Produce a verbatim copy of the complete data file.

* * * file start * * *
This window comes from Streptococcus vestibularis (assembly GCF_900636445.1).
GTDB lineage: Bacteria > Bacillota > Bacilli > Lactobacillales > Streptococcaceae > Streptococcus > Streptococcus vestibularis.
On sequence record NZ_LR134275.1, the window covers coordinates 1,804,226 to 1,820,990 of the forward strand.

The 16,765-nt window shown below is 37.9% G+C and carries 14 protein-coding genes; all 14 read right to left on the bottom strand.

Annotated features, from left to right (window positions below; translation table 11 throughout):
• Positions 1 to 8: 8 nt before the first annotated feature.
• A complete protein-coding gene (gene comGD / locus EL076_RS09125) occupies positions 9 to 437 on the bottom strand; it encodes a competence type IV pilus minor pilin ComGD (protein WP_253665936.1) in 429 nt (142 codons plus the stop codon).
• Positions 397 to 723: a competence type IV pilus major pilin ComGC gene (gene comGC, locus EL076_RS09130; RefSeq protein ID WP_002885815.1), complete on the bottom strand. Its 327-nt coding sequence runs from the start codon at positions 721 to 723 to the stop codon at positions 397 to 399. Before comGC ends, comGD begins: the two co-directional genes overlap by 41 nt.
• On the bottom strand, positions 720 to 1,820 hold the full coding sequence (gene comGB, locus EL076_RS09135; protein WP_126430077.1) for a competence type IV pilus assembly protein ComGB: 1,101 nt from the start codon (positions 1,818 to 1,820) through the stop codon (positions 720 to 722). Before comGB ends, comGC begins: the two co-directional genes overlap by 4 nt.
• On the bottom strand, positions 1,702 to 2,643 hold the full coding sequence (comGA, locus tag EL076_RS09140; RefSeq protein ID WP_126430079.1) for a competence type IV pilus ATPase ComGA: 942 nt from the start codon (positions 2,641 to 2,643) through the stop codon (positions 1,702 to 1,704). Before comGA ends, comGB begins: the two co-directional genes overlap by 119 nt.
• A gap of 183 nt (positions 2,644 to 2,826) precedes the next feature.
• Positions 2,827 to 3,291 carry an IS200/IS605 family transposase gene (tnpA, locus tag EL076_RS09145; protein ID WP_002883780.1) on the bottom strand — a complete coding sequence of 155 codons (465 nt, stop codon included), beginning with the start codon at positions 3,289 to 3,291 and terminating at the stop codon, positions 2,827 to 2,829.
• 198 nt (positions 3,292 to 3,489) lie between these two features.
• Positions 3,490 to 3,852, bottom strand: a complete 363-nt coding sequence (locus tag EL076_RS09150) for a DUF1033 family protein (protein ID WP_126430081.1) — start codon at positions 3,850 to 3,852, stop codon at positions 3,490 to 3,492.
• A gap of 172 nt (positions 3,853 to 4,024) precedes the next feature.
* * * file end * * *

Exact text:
This window comes from Streptococcus vestibularis (assembly GCF_900636445.1).
GTDB lineage: Bacteria > Bacillota > Bacilli > Lactobacillales > Streptococcaceae > Streptococcus > Streptococcus vestibularis.
On sequence record NZ_LR134275.1, the window covers coordinates 1,804,226 to 1,820,990 of the forward strand.

The 16,765-nt window shown below is 37.9% G+C and carries 14 protein-coding genes; all 14 read right to left on the bottom strand.

Annotated features, from left to right (window positions below; translation table 11 throughout):
• Positions 1 to 8: 8 nt before the first annotated feature.
• A complete protein-coding gene (gene comGD / locus EL076_RS09125) occupies positions 9 to 437 on the bottom strand; it encodes a competence type IV pilus minor pilin ComGD (protein WP_253665936.1) in 429 nt (142 codons plus the stop codon).
• Positions 397 to 723: a competence type IV pilus major pilin ComGC gene (gene comGC, locus EL076_RS09130; RefSeq protein ID WP_002885815.1), complete on the bottom strand. Its 327-nt coding sequence runs from the start codon at positions 721 to 723 to the stop codon at positions 397 to 399. Before comGC ends, comGD begins: the two co-directional genes overlap by 41 nt.
• On the bottom strand, positions 720 to 1,820 hold the full coding sequence (gene comGB, locus EL076_RS09135; protein WP_126430077.1) for a competence type IV pilus assembly protein ComGB: 1,101 nt from the start codon (positions 1,818 to 1,820) through the stop codon (positions 720 to 722). Before comGB ends, comGC begins: the two co-directional genes overlap by 4 nt.
• On the bottom strand, positions 1,702 to 2,643 hold the full coding sequence (comGA, locus tag EL076_RS09140; RefSeq protein ID WP_126430079.1) for a competence type IV pilus ATPase ComGA: 942 nt from the start codon (positions 2,641 to 2,643) through the stop codon (positions 1,702 to 1,704). Before comGA ends, comGB begins: the two co-directional genes overlap by 119 nt.
• A gap of 183 nt (positions 2,644 to 2,826) precedes the next feature.
• Positions 2,827 to 3,291 carry an IS200/IS605 family transposase gene (tnpA, locus tag EL076_RS09145; protein ID WP_002883780.1) on the bottom strand — a complete coding sequence of 155 codons (465 nt, stop codon included), beginning with the start codon at positions 3,289 to 3,291 and terminating at the stop codon, positions 2,827 to 2,829.
• 198 nt (positions 3,292 to 3,489) lie between these two features.
• Positions 3,490 to 3,852, bottom strand: a complete 363-nt coding sequence (locus tag EL076_RS09150) for a DUF1033 family protein (protein ID WP_126430081.1) — start codon at positions 3,850 to 3,852, stop codon at positions 3,490 to 3,492.
• A gap of 172 nt (positions 3,853 to 4,024) precedes the next feature.